This, and some of the other things he said in his very entertaining talk, have had me contemplating my state of wellbeing slightly differently.  Is it possible that I ‘feel’ better than I can reasonably claim to feel, because I believe that my circumstances are changing? Is all this upsurge of happiness creating a better experience of living in my body? Is it in fact, the reduction of fear for the future?  Perhaps, something to do with laying down that burden of believing I am headed down this disastrous path with only one possible outcome.  Now, I have other possibilities.  Based on my strong response to steroids, we know that my problems are largely auto-immune.  An auto-immune aetiology means treatment, treatment means real hope.  Real hope breeds happiness, ideas about the future; a sense of buoyancy.  Could I be feeling inexplicably better, not only because of the immune suppression, but because I am happy?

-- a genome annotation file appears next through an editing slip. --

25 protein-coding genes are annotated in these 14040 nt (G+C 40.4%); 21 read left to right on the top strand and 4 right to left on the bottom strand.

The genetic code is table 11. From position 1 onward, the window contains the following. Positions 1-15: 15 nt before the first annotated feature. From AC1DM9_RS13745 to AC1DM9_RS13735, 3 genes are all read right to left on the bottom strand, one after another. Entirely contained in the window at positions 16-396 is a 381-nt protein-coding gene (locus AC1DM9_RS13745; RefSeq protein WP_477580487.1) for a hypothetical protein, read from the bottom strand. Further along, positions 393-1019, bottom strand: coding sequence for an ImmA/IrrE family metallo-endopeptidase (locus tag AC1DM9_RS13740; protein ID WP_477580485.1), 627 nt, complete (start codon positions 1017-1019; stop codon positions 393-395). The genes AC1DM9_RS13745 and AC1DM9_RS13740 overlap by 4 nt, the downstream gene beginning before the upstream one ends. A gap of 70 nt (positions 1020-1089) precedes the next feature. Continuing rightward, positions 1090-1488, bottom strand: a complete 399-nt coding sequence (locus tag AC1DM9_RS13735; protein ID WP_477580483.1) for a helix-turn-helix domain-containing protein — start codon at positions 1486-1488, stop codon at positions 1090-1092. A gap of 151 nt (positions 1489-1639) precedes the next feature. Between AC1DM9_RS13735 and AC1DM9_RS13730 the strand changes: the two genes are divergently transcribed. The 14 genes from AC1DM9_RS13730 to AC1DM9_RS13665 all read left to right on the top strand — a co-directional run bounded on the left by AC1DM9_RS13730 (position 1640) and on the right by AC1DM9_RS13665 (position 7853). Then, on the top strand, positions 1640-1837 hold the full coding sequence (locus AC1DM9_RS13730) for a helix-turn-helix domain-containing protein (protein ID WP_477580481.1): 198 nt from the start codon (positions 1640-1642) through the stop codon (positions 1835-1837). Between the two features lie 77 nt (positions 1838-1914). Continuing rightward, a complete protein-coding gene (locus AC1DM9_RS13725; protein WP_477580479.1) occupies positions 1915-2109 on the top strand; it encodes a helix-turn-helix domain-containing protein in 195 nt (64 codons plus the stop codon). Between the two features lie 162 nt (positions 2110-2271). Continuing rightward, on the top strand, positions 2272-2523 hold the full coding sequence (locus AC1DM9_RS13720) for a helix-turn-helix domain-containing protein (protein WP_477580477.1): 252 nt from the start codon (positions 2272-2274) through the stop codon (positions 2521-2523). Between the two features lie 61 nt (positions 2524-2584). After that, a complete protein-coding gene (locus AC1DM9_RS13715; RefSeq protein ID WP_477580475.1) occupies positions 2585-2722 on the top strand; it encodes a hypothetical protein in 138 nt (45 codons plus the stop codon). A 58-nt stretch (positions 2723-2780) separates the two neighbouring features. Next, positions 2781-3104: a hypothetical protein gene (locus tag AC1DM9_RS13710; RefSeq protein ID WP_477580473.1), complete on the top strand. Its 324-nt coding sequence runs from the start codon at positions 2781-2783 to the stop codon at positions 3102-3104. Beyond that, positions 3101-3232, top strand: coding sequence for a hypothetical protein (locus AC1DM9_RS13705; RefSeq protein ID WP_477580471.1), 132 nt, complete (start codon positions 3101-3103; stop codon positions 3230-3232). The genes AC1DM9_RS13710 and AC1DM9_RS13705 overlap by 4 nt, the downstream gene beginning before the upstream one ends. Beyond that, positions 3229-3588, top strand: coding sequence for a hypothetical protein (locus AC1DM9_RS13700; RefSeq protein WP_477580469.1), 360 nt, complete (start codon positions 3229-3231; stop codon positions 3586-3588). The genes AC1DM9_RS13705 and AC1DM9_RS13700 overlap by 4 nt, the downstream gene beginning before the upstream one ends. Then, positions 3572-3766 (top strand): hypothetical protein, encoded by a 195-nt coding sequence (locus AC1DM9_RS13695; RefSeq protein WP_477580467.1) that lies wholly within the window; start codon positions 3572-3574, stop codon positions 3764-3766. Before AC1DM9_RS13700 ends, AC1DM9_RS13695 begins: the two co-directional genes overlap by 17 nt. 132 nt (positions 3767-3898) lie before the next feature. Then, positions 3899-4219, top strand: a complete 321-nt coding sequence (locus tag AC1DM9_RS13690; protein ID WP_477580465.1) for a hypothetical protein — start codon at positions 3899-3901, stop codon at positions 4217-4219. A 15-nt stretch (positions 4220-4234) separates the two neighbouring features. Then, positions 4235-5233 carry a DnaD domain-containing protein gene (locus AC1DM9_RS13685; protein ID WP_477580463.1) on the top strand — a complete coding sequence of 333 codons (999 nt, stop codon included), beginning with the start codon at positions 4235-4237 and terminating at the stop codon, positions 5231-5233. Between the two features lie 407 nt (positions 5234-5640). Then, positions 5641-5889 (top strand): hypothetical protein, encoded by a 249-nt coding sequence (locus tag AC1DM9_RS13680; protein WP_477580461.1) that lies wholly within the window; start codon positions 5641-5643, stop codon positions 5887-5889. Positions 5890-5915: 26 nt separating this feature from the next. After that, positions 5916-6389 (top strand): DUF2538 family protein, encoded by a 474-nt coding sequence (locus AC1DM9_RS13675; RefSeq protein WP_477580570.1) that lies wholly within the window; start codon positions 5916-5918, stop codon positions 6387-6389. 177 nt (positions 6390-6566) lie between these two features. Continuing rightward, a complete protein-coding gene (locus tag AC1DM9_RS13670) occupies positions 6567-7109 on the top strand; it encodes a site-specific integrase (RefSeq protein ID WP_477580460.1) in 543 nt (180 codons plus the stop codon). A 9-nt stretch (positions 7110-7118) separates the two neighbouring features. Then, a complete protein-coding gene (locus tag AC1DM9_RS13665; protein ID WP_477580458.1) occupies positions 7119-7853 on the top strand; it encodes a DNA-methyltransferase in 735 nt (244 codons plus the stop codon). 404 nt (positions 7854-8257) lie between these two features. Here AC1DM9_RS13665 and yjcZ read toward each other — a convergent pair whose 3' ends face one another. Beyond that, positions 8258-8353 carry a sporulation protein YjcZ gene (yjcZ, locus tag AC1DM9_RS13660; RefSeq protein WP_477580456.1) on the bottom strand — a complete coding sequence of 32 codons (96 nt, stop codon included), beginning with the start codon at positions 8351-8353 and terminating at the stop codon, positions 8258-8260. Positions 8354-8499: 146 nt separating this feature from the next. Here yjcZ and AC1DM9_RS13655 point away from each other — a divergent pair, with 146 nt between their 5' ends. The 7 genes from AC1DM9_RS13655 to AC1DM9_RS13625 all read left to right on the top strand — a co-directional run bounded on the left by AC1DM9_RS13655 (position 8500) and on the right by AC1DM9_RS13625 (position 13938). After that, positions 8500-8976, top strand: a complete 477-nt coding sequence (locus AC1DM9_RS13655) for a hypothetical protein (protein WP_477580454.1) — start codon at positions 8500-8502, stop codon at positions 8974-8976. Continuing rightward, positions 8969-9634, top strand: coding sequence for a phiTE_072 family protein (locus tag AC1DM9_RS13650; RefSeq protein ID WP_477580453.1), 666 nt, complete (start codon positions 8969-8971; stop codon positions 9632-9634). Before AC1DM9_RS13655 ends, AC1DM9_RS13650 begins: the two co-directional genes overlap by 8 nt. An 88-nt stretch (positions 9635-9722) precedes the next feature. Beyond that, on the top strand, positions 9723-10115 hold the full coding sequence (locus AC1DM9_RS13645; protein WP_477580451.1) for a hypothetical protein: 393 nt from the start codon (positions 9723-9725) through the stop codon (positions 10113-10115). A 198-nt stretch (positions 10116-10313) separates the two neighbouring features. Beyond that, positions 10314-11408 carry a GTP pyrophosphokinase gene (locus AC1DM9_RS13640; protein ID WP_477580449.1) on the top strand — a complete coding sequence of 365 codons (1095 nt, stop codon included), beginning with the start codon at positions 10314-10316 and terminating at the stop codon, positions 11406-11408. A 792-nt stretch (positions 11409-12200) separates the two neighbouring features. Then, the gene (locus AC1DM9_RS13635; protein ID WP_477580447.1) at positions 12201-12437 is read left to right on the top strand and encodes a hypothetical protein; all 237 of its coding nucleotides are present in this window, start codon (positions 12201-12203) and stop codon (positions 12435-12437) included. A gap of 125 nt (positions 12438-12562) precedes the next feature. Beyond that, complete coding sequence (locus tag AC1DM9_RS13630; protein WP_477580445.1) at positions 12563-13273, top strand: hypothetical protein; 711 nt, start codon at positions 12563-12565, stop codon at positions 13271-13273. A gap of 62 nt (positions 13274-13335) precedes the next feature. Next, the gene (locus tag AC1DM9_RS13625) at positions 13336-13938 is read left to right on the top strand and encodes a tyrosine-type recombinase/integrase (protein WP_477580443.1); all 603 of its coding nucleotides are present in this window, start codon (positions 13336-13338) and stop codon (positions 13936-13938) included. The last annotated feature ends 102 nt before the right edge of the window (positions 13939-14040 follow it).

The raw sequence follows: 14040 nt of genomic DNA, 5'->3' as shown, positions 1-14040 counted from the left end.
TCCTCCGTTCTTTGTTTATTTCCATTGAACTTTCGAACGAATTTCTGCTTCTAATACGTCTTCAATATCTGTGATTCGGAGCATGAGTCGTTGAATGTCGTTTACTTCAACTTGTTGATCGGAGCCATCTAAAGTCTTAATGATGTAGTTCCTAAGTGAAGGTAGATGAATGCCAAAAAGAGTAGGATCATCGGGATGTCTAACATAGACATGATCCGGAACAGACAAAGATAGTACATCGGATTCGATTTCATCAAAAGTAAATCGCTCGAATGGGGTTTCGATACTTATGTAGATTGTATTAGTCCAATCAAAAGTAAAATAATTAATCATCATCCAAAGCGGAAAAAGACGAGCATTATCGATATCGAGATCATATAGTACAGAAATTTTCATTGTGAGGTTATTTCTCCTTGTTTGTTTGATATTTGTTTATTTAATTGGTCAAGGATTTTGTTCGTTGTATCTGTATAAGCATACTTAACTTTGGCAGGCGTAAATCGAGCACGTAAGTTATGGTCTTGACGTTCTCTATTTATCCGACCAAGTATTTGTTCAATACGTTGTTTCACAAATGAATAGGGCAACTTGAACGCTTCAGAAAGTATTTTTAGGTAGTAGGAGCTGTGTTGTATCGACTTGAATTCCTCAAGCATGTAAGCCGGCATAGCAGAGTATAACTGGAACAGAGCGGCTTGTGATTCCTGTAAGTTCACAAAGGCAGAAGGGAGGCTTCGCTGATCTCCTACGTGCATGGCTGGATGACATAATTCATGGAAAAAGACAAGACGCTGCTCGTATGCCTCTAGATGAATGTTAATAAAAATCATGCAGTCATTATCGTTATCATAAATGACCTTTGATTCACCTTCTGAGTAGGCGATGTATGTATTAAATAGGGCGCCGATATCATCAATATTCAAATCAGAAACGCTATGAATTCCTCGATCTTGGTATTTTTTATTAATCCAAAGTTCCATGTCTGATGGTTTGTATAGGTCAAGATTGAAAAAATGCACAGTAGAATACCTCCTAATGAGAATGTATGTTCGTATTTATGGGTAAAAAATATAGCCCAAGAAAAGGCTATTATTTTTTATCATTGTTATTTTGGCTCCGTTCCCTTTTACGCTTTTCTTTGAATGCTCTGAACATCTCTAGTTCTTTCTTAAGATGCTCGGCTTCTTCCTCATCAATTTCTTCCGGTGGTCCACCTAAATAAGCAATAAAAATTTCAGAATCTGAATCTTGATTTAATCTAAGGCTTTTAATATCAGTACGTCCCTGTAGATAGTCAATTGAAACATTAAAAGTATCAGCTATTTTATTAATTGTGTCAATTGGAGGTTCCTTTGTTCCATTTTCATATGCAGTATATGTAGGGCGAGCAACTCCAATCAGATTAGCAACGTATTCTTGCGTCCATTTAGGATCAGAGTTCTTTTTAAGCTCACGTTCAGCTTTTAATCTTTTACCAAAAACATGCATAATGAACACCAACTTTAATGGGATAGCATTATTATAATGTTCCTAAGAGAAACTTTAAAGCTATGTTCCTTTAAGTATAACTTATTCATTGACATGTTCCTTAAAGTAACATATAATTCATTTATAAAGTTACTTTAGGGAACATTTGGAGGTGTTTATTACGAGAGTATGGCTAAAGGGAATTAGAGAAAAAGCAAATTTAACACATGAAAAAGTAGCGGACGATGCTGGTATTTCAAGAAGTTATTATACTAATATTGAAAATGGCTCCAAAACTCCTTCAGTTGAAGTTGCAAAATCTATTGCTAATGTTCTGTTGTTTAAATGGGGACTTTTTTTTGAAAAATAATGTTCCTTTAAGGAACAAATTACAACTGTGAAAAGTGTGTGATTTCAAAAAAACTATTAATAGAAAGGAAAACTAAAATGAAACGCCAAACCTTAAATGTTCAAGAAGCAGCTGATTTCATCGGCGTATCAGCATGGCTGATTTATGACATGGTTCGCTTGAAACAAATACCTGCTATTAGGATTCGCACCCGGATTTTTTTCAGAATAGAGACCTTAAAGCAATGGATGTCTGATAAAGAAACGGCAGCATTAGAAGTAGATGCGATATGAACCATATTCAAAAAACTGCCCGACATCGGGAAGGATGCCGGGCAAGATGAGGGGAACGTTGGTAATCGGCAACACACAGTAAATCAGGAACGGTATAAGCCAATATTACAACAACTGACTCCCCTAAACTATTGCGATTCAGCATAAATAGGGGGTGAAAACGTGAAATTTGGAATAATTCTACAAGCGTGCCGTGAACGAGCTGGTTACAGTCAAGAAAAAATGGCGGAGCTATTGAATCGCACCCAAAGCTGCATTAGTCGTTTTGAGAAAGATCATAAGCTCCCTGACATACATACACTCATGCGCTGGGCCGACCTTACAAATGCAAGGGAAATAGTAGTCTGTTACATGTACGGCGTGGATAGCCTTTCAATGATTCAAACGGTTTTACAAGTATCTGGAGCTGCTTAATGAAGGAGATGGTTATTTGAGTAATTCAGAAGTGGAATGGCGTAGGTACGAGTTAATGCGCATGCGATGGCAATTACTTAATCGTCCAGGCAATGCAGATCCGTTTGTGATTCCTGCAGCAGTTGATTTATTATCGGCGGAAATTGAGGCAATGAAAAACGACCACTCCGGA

It’s something to contemplate. I think we are learning more all the time about the connection between mind and body.  I’m not saying that if you are sick you just need to get happy and everything will be alright.  Far from it! There are genuine and significant physical reasons for illness.  And maybe there are emotional factors that can impact your illness further.  Or indeed, your wellbeing. Shawn Achor suggests ways we can improve our mental habits that will lean us into a more positive frame of mind, but I am not sure if being grateful for three things a day, journalling, meditating and performing random acts of kindness would ever swing most of the patients I know into a different prognosis. What I am saying, is that how we feel emotionally is a part of how we feel physically.  It’s something I hope to explore more.

How what we feel is connected to how we feel.

For now, despite how unsettling Happy Rach is to those around (!) I am riding the wave.   It might dump me at some point, and I’ll probably get sand in my togs and water up my nose.  But right now, I’m riding high, surfing that wave of happiness.   Can you see me up there on my metaphorical longboard, waving at you with a stupid big grin on my face?  Sunshine on my shoulders and wind in my hair.   Hope on the horizon…

Can you see me riding that metaphorical

Because I’m happy.